Herb: China Root


Latin name: Smilax china


Family: Smilacaceae (Greenbrier Family)



Medicinal use of China Root:

The root is alterative, antiscrophulatic, carminative, depurative, diaphoretic, diuretic and tonic. It is considered useful when taken internally in the treatment of old syphilitic cases and is also used for certain skin diseases, including psoriasis, rheumatoid arthritis, gout, enteritis, urinary tract infections, skin ulcers etc. Large doses can cause nausea and vomiting, which is valuable in weakened and depraved conditions due to a poisoned state of the blood. The root is harvested in the autumn and dried for later use.

Description of the plant:



Plant:
Deciduous
Climber

Height:
4.5 m
(15 feet)

Flovering:
May

Habitat of the herb:

Shrub thickets in hills and mountains. Forests, thickets, hillsides, grassy slopes, shaded places along valleys or streams from near sea level to 2000 metres.

Edible parts of China Root:

Root - cooked. Rich in starch, the large and fleshy roots can be dried and ground into a powder. The root is harvested by severing larger roots near the crown and leaving the smaller roots to grow on. Young shoots and leaves - raw or cooked. Used as a potherb. The leaves are said to contain rutin, but no details of quantity were given. Fruit - raw. Eaten to quench the thirst. The fruit is about 9mm in diameter. A tea is made from the leaves.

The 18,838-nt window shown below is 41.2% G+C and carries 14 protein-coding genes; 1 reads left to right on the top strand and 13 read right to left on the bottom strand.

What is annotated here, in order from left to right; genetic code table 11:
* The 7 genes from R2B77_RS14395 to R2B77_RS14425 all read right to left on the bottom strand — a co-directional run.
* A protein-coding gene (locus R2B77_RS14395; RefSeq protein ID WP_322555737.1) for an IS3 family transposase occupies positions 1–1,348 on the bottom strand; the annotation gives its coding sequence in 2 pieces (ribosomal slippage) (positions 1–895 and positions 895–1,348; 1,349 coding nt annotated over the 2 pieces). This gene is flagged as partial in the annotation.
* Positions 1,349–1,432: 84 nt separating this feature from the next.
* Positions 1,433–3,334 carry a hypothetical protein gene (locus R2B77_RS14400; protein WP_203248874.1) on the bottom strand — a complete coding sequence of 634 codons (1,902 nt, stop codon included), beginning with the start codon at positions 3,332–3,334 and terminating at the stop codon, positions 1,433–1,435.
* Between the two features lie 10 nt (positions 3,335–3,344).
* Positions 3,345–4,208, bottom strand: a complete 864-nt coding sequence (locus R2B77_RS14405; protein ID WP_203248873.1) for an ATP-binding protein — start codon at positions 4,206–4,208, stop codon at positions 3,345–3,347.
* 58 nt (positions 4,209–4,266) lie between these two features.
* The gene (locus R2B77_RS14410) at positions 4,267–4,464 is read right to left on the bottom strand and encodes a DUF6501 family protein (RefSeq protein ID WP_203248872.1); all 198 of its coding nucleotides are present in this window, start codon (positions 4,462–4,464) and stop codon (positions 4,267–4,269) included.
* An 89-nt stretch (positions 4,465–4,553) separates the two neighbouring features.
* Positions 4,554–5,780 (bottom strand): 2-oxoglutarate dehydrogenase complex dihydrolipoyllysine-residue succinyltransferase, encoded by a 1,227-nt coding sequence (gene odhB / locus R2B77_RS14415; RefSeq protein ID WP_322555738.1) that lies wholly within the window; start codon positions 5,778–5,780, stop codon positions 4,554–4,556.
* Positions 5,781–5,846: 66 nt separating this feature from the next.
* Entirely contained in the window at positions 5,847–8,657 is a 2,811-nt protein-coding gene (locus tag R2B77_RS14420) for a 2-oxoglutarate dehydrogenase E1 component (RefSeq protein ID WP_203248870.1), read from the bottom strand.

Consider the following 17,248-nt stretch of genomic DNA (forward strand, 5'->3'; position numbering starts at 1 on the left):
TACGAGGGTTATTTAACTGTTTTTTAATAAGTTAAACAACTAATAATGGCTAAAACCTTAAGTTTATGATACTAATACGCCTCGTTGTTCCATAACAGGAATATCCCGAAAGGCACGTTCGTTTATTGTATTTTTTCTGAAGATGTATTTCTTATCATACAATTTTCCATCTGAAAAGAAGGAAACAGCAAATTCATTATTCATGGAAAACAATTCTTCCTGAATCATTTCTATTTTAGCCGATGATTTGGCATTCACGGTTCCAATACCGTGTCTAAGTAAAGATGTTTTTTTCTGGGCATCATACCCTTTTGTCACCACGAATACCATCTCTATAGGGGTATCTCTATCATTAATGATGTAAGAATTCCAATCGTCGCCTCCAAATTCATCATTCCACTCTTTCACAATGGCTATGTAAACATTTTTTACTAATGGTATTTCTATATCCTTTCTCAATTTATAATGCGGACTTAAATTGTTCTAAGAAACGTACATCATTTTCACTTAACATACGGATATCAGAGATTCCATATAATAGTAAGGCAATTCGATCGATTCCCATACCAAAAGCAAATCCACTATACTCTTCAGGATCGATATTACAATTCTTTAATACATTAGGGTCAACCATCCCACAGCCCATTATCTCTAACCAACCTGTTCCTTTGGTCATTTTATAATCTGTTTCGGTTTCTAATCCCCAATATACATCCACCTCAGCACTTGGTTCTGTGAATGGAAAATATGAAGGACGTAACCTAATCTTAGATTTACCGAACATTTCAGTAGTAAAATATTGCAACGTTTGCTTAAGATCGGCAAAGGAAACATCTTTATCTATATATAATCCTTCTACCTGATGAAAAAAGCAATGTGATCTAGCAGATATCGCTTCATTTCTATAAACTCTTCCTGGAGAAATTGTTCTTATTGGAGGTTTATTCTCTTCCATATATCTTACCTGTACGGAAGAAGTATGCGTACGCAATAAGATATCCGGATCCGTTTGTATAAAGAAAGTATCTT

Other uses of the herb:

A yellow dye is made from the root and leaves when alum is used as a mordant. With iron sulphate, the colour is brown.

Propagation of China Root:

Seed - sow March in a warm greenhouse. This note probably refers to the tropical members of the genus, seeds of plants from cooler areas seem to require a period of cold stratification, some species taking 2 or more years to germinate. We sow the seed of temperate species in a cold frame as soon as we receive it, and would sow the seed as soon as it is ripe if we could obtain it then. When the seedlings eventually germinate, prick them out into individual pots when they are large enough to handle and grow them on in the greenhouse for at least their first year, though we normally grow them on in pots for 2 years. Plant them out into their permanent positions in early summer. Division in early spring as new growth begins. Larger divisions can be planted out direct into their permanent positions. We have found it best to pot up the smaller divisions and grow them on in a lightly shaded position in a cold frame, planting them out once they are well established in the summer. Cuttings of half-ripe shoots, July in a frame.

Cultivation of the herb:

Shrub thickets in hills and mountains. Forests, thickets, hillsides, grassy slopes, shaded places along valleys or streams from near sea level to 2000 metres.

Known hazards of Smilax china:

None known

Plant information taken from the Plants For A Future.